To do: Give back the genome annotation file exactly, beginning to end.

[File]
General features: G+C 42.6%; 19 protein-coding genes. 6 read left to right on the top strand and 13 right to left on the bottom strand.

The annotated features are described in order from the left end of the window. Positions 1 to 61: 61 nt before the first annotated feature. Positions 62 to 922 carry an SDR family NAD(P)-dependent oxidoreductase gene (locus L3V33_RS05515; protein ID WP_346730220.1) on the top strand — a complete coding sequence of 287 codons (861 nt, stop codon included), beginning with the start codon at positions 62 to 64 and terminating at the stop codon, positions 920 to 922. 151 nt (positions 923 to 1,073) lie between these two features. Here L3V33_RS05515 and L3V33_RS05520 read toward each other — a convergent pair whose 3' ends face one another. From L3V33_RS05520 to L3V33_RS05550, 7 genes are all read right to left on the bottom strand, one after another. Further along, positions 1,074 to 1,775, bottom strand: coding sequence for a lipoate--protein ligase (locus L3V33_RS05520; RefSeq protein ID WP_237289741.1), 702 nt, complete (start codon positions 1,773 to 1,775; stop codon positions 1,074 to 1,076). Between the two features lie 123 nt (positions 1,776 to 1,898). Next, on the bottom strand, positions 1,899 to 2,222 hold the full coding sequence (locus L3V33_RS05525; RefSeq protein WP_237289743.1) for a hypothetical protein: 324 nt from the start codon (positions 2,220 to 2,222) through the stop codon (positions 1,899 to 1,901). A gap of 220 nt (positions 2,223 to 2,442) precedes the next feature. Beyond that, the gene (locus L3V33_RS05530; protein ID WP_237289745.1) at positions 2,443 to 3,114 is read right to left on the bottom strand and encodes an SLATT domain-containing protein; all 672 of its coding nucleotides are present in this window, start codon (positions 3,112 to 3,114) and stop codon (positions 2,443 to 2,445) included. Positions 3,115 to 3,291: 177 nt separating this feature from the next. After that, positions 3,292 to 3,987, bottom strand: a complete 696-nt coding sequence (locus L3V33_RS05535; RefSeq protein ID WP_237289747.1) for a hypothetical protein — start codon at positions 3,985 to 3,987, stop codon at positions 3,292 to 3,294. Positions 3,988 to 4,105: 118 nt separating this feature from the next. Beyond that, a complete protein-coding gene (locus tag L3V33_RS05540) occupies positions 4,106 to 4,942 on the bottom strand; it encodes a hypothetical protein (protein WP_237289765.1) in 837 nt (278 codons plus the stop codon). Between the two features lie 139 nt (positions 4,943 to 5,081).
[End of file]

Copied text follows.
General features: G+C 42.6%; 19 protein-coding genes. 6 read left to right on the top strand and 13 right to left on the bottom strand.

The annotated features are described in order from the left end of the window. Positions 1 to 61: 61 nt before the first annotated feature. Positions 62 to 922 carry an SDR family NAD(P)-dependent oxidoreductase gene (locus L3V33_RS05515; protein ID WP_346730220.1) on the top strand — a complete coding sequence of 287 codons (861 nt, stop codon included), beginning with the start codon at positions 62 to 64 and terminating at the stop codon, positions 920 to 922. 151 nt (positions 923 to 1,073) lie between these two features. Here L3V33_RS05515 and L3V33_RS05520 read toward each other — a convergent pair whose 3' ends face one another. From L3V33_RS05520 to L3V33_RS05550, 7 genes are all read right to left on the bottom strand, one after another. Further along, positions 1,074 to 1,775, bottom strand: coding sequence for a lipoate--protein ligase (locus L3V33_RS05520; RefSeq protein ID WP_237289741.1), 702 nt, complete (start codon positions 1,773 to 1,775; stop codon positions 1,074 to 1,076). Between the two features lie 123 nt (positions 1,776 to 1,898). Next, on the bottom strand, positions 1,899 to 2,222 hold the full coding sequence (locus L3V33_RS05525; RefSeq protein WP_237289743.1) for a hypothetical protein: 324 nt from the start codon (positions 2,220 to 2,222) through the stop codon (positions 1,899 to 1,901). A gap of 220 nt (positions 2,223 to 2,442) precedes the next feature. Beyond that, the gene (locus L3V33_RS05530; protein ID WP_237289745.1) at positions 2,443 to 3,114 is read right to left on the bottom strand and encodes an SLATT domain-containing protein; all 672 of its coding nucleotides are present in this window, start codon (positions 3,112 to 3,114) and stop codon (positions 2,443 to 2,445) included. Positions 3,115 to 3,291: 177 nt separating this feature from the next. After that, positions 3,292 to 3,987, bottom strand: a complete 696-nt coding sequence (locus L3V33_RS05535; RefSeq protein ID WP_237289747.1) for a hypothetical protein — start codon at positions 3,985 to 3,987, stop codon at positions 3,292 to 3,294. Positions 3,988 to 4,105: 118 nt separating this feature from the next. Beyond that, a complete protein-coding gene (locus tag L3V33_RS05540) occupies positions 4,106 to 4,942 on the bottom strand; it encodes a hypothetical protein (protein WP_237289765.1) in 837 nt (278 codons plus the stop codon). Between the two features lie 139 nt (positions 4,943 to 5,081).